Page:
Setting the Stage for the Holidays
Retailers Hone Systems and Work with Local Cultures to Make the Most of the Holiday Season
Holiday shoppers in Nottingham, England
Holidays are a time to see family and friends. But for global retailers, they’re a time to reconnect with customers—and bring in serious money. The stretch between Diwali, Hanukkah, Christmas and the Chinese New Year (October through February, roughly) is payoff time after organizations have scrambled to stock warehouses, recalibrate store staffing levels and perfect online ordering systems. Before the rush begins, retailers need to complete projects covering everything from neutralizing cybersecurity threats to designing and installing front-window displays at flagship stores.
In the United States alone, holiday-related consumer spending reached US$626.1 billion in 2015, a 3 percent increase over the previous year.
Source: National Retail Federation
Sales and profit figures can hinge on on-time project completion. In the United States alone, holiday-related consumer spending reached US$626.1 billion in 2015, a 3 percent increase over the previous year, according to the National Retail Federation. When things go wrong—such as when shipping delays last year kept some packages from reaching U.S. shoppers by Christmas—retailers can lose a customer for life.
The holiday logistics game is fraught with risk. “Transportation is a critical and sensitive area to our business,” says Fabricio Corrêa, PMP, senior project analyst, Wal-Mart Brasil, São Paulo, Brazil. His IT projects focus on the retail giant’s logistics and supply chain in Brazil, where Wal-Mart has nearly 500 stores.
Prior to last year’s Christmas shopping season, Mr. Corrêa managed an eight-month, BRL1.3 million project implementing software to standardize Wal-Mart Brasil’s freight management system. Its goal was the ability to audit 100 percent of the organization’s shipments to guarantee freight payment according to its contracts. There was a can’t-miss deadline: The project had to be finished before the start of October to avoid disrupting Christmas sales.
“It was a complex project, so users and processes had to be very aligned in order to support the holiday distribution and avoid impact on the stores’ supply,” Mr. Corrêa says. To ensure alignment, he deepened the involvement of stakeholders from the organization’s finance department beyond what initial communication and integration plans stipulated. This proved valuable for validating accounting requirements.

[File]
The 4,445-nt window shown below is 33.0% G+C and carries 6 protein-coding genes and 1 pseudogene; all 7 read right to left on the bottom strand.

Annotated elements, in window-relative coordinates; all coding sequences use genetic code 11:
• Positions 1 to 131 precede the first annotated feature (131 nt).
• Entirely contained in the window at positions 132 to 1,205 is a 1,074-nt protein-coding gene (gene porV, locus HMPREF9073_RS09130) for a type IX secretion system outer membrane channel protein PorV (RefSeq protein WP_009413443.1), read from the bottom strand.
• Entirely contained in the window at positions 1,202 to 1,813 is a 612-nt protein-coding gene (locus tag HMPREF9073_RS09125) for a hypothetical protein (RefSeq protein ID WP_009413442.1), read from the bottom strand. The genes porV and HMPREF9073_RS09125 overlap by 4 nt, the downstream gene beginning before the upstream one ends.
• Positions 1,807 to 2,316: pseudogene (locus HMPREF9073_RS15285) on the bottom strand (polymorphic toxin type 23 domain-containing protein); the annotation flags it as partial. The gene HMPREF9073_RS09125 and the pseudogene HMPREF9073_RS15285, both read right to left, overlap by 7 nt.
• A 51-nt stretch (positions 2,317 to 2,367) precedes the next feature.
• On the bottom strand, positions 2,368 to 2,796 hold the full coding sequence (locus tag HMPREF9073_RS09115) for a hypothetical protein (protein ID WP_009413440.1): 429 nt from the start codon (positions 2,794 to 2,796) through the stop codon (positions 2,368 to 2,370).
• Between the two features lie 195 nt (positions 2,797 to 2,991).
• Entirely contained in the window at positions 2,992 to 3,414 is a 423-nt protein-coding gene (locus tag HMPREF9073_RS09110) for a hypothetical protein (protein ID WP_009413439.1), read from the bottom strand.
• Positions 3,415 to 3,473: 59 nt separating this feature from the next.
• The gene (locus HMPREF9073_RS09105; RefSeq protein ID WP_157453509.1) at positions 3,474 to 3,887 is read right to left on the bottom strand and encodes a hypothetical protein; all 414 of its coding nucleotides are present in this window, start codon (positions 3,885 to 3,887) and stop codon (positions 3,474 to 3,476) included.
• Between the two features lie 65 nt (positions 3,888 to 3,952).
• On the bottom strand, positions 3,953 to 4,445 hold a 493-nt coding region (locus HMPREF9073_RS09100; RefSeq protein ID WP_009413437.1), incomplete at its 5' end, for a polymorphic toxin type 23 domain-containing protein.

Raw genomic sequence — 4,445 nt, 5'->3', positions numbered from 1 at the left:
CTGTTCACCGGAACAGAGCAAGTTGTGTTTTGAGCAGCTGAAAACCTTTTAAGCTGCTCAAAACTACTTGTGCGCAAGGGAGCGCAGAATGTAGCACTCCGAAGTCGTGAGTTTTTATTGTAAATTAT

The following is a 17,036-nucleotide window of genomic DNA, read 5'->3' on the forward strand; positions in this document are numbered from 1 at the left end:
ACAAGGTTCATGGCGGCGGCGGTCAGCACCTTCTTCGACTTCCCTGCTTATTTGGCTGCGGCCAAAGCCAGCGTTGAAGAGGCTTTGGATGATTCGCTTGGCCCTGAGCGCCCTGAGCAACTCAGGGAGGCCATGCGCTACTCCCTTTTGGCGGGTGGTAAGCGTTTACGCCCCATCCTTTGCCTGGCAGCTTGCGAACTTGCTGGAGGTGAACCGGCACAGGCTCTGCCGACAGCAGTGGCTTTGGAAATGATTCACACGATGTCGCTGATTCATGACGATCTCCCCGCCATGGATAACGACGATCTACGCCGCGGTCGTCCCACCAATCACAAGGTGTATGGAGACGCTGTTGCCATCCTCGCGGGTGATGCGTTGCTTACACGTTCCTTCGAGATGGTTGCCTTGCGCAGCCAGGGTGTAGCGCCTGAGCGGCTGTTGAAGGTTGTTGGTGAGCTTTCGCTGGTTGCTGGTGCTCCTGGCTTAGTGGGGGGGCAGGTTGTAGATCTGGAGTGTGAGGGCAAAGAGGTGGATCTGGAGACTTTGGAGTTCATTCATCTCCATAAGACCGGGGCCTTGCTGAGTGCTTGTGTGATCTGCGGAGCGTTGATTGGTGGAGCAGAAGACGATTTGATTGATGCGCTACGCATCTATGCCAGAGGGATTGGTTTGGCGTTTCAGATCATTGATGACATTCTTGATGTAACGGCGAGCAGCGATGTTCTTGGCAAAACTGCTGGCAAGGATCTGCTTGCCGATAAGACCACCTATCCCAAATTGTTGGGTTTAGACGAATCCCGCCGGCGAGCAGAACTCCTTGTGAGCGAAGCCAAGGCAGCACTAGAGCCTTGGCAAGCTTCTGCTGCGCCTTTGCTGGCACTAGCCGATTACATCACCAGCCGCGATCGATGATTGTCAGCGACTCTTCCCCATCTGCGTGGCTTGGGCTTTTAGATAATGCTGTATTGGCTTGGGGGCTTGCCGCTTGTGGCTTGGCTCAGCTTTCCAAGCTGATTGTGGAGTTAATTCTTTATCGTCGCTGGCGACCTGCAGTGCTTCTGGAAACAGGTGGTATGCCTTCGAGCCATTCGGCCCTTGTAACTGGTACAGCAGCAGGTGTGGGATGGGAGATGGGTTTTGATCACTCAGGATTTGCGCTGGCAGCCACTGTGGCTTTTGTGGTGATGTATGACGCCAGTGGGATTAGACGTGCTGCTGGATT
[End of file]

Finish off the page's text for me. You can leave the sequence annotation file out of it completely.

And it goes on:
Wal-Mart store in Brazil. Below, IKEA in Saudi Arabia
Another challenge stemmed from Wal-Mart Brasil’s geographically dispersed stakeholders; its three business units each have their own freight management processes. It was important not to impose a one-size-fits-all solution, so Mr. Corrêa spent time talking with stakeholders in each unit. His team ultimately created a freight-management process that used a single tool, sharing the same database. At the end of the project, payment errors on freight shipments were reduced by 90 percent—freeing up resources to better serve customers during the holiday season.
To win over critics, “listen, empathize and probe for suggestions that will give employees options. And don’t accept the naysayers’ excuses.”
—Jonathan Thoms, IKEA, Jeddah, Saudi Arabia
A Ramadan Risk
In-store projects can deliver big benefits as well. At global organizations, success can flow from understanding the nuances of each region’s holiday customs—and knowing when it might be worth nudging people in a new direction. Jonathan Thoms, country co-worker care center manager, IKEA, Jeddah, Saudi Arabia, learned this last year when he suggested keeping his store open during the day throughout Ramadan.
Traditionally, most retailers in Saudi Arabia are open only at night during the monthlong Muslim holiday, which is marked by fasting from sunrise to sunset. But with IKEA setting aggressive sales goals for Saudi Arabia last year, Mr. Thoms, then a sales manager, decided to propose a project to change the norm. Grocery stores remain open throughout the day during Ramadan so people can buy food for the evening meal, known as iftar, which brings family and friends together to break their fast. Three or four months before the holiday began, Mr. Thoms proposed that the IKEA store in Jeddah should also open for shoppers looking to buy pots, pans or cutlery.
This is where stakeholder management skills came in handy. The store’s local managers resisted, saying that employees wouldn’t be willing to work before sundown. They also said Mr. Thoms didn’t understand the local culture of customers. “It was already a negative vibe in the meeting room with the local managers,” he said. Based on the managers’ feedback, the store management team decided to make the new daytime shifts voluntary. Many employees were willing to work during the day, if it was their choice to. Slowly but surely, local store managers bought into the change.
The next challenge involved food: At sundown the IKEA store would need to feed not only its own employees but also customers. So the store’s restaurant manager contracted with an airline food supplier to provide boxed meals that could be served to several thousand customers in just 40 minutes. “By having a super-low-cost iftar meal, people stayed in the store and shopped,” he says.
The benefits to the organization were resounding: The store broke sales records. This year, the other two IKEA stores in Saudi Arabia also opened during the day. Mr. Thoms’ main lesson learned? To win over critics, “listen, empathize and probe for suggestions that will give employees options. And don’t accept the naysayers’ excuses.” —Amy Merrick
NOVEMBER 2016 PM NETWORK
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